After the death of GermanicusFrom this time Tiberius began to indulge with less restraint in his love of tyranny, and many distinguished senators were soon put to death on the charge of treason against the emperor (laesa maiestas). Notwithstanding his suspicious nature, Tiberius gave his complete confidence to Seianus, who for many years possessed the real government of the State. This ambitious man aimed at the imperial power. In 23, Drusus, the son of Tiberius, was poisoned by the contrivance of Seianus. Three years afterwards (26) Tiberius left Rome, and withdrew into Campania. He never returned to the city. He left on the pretext of dedicating temples in Campania, but the real cause was probably his dislike to Rome, where he knew that he was unpopular; and Seianus was only too anxious to encourage any feeling which would keep the emperor at a distance from the city. That Tiberius went because he wished to hide his licentiousness in this place of retirement may be set down as a silly invention, for Rome was not a place where licentiousness was hated. He took up his residence (27) in the island of Capreae, at a short distance from the Campanian coast.
Death of Livia; Rise and fall of SejanusThe death of Livia (29), the emperor's mother, released Tiberius from one cause of anxiety. He had long been tired of her, because she wished to exercise authority, and one object in leaving Rome was to be out of her way. Livia's death gave Seianus and Tiberius free scope, for Tiberius never entirely released himself from a kind of subjection to his mother, and Seianus did not venture to attempt the overthrow of Livia's influence. The destruction of Agrippina and her children was now the chief purpose of Seianus; but he finally got from Tiberius (31) the reward that was his just desert, an ignominious death. The death of Seianus was followed by the execution of his friends; and for the remainder of the reign of Tiberius, Rome continued to be the scene of tragic occurrences. Tiberius died on the 16th of March, 37, at the villa of Lucullus, in Misenum. He was seventy-eight years of age, and had reigned twenty-two years.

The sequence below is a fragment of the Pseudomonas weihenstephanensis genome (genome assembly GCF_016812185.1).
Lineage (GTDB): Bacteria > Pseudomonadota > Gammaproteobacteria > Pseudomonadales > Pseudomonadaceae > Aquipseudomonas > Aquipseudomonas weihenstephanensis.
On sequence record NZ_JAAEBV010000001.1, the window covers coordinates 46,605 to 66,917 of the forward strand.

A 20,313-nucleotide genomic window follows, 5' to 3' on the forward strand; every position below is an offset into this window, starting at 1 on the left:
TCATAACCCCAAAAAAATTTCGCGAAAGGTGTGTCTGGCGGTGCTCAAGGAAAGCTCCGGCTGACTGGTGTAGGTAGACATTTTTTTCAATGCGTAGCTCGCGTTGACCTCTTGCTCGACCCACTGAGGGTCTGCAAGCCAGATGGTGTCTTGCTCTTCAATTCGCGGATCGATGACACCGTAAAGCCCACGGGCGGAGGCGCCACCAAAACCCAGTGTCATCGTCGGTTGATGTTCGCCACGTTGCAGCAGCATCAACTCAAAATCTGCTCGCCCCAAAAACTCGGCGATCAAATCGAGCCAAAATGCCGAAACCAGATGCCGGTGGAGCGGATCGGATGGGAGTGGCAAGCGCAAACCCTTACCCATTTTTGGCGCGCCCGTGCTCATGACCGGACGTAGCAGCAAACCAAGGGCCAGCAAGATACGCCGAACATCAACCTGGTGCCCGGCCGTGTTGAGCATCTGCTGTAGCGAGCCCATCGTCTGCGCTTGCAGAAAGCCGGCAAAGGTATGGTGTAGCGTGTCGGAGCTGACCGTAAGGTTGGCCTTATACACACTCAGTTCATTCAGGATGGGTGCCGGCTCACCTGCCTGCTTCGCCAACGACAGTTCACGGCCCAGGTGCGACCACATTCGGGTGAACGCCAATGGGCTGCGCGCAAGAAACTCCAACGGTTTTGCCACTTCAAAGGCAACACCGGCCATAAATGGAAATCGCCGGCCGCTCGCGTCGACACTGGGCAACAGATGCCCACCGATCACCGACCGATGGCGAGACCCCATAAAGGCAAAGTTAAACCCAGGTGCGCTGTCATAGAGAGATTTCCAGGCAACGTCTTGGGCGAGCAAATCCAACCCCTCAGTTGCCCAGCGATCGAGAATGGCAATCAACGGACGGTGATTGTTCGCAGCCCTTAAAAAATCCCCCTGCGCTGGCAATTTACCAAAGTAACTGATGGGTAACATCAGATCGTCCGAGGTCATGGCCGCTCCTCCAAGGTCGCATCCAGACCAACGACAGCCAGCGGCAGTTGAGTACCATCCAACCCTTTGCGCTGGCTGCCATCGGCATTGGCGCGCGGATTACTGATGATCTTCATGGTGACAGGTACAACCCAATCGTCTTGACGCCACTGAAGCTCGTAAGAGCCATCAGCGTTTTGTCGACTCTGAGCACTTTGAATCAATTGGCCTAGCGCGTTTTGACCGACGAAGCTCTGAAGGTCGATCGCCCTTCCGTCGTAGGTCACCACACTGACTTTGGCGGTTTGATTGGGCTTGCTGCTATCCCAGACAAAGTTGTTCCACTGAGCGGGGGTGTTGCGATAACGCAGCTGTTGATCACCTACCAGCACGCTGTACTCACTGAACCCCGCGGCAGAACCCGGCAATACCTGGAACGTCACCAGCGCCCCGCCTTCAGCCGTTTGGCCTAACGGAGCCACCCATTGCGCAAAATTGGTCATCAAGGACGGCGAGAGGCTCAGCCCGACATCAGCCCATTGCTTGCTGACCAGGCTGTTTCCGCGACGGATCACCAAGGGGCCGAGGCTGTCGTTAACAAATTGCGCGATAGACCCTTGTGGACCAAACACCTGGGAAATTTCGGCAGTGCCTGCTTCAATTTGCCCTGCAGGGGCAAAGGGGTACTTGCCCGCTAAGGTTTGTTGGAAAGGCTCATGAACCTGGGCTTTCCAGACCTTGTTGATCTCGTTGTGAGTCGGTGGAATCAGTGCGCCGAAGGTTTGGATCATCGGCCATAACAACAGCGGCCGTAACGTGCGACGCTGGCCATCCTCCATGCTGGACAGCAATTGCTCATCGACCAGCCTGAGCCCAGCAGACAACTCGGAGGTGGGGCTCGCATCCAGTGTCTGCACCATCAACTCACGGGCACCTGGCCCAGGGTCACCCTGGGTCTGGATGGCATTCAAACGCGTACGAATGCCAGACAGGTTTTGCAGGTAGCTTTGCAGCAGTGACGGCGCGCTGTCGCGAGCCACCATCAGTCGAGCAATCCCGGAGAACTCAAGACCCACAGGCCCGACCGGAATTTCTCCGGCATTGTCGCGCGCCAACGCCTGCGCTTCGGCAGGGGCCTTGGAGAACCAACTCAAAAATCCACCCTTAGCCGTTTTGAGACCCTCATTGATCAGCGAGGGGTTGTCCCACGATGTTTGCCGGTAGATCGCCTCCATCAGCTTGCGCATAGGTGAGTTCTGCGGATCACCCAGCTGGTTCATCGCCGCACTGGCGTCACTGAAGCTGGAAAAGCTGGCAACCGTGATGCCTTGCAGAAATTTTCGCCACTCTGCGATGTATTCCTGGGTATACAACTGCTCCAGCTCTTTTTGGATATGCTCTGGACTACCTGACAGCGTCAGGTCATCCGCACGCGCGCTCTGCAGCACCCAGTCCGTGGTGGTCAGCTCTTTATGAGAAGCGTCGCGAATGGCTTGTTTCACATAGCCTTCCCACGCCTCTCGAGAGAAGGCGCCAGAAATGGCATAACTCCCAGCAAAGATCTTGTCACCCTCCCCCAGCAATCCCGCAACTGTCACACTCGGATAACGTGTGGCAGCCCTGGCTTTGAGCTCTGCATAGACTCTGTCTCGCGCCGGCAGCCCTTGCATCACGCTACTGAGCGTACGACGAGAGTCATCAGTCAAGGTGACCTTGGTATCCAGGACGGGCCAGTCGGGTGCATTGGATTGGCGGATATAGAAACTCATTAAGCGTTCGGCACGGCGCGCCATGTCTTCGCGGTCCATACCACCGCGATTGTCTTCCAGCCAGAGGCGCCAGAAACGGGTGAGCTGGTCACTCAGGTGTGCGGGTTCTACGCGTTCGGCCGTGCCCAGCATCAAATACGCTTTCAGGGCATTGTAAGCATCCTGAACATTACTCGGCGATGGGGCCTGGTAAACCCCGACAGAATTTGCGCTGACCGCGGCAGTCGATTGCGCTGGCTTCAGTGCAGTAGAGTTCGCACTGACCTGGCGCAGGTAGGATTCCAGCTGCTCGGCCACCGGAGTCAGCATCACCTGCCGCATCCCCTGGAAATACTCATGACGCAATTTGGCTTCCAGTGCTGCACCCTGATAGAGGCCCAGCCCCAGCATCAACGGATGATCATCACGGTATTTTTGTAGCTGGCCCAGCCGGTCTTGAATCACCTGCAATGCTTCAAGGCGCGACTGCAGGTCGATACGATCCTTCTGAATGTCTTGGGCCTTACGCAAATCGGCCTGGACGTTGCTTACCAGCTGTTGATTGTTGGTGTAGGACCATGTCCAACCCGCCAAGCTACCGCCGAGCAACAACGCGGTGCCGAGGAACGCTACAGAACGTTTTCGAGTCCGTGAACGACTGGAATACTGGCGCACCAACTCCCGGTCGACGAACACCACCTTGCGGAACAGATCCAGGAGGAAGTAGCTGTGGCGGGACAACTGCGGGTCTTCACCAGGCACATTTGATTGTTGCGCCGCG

He was succeeded by Caligula, the son of Germanicus, but, according to Tacitus, he had himself appointed no successor (Tac., Ann. VI 46.), though he had appointed Gaius the heir of his private property ( Suet., Tib. 76.) in conjunction with Tiberius Gemellus, whom Gaius afterwards put to death. On the other hand, Iosephus has a story of Tiberius committing the Empire to Gaius (Flav. Ioseph., Ant. Iud. XVIII 6, 9.). Tiberius did not die a natural death. It was known that his end was rapidly approaching, and having had a fainting-fit, he was supposed to be dead. Thereupon Gaius came forth and was saluted as emperor; but he was alarmed by the intelligence that Tiberius had recovered and called for something to eat. Gaius was so frightened that he did not know what to do; but Macro, the prefect of the Praetorians, with more presence of mind, gave orders that a quantity of clothes should be thrown on Tiberius, and that he should be left alone (Tac., Ann. V 50; Cass. Dio, LVIII 28.). Suetonius mentions a suspicion that Tiberius was poisoned at the last by Gaius (Suet., Tib. 73; Cal. 12.). Tiberius wrote a brief commentary of his own life, the only book that the emperor Domitian studied (Suet., Tib. 67; Dom. 20.), and also Greek poems, and a lyric poem on the death of Lucius Caesar (Suet., Tib. 70.).
Views on Tiberius as ruler and man
Tiberius, both as a ruler and as a man, has not lacked defenders in modern times, among them Dean Merivale in his Romans under the Empire (1865); Edward Spencer Beesly, Catiline, Clodius, and Tiberius (1878); and S. Baring-Gould, The Tragedy of the Caesars, vol. I. (1892). For the adverse view see Marie Louis A. Gaston Boissier, L'Opposition sous les Césars (1875) (L'opposition sous les Césars, in Revue des deux mondes 85 (1870), pp. 488-512.). For the general history of his reign see E. Pasch, Zur Kritik der Geschichte des Kaisers Tiberius, Altenburg, 1866; A. Stahr, Tiberius, Berlin, 18732; H. Schiller, Geschichte der römischen Kaiserzeit (Gotha, 1883); and L. Freytag, Tiberius und Tacitus, Berlin, 1870. See also the essay prefixed to H. Furneaux's Annales, vol. I. (1884).
References and further reading
Tiberius became the stepson of Augustus when the emperor married Livia in 38 BC. Augustus forced to him to divorce the wife he loved and marry Augustus' daughter Julia. He hated his new wife and escaped her by going into voluntary exile in Rhodes in 6 B.C. After the deaths of the other possible successors, he was recalled in 2 A.D. and groomed to succeed Augustus, which he did on 19 August 14. The empire thrived under Tiberius; however, his reign was marred by a conspiracy to rule by his Praetorian Praefect Sejanus and by his descent into paranoia near the end of his reign. Tiberius moved to Capri in 26, and ruled from there until his natural death on 16 March 37.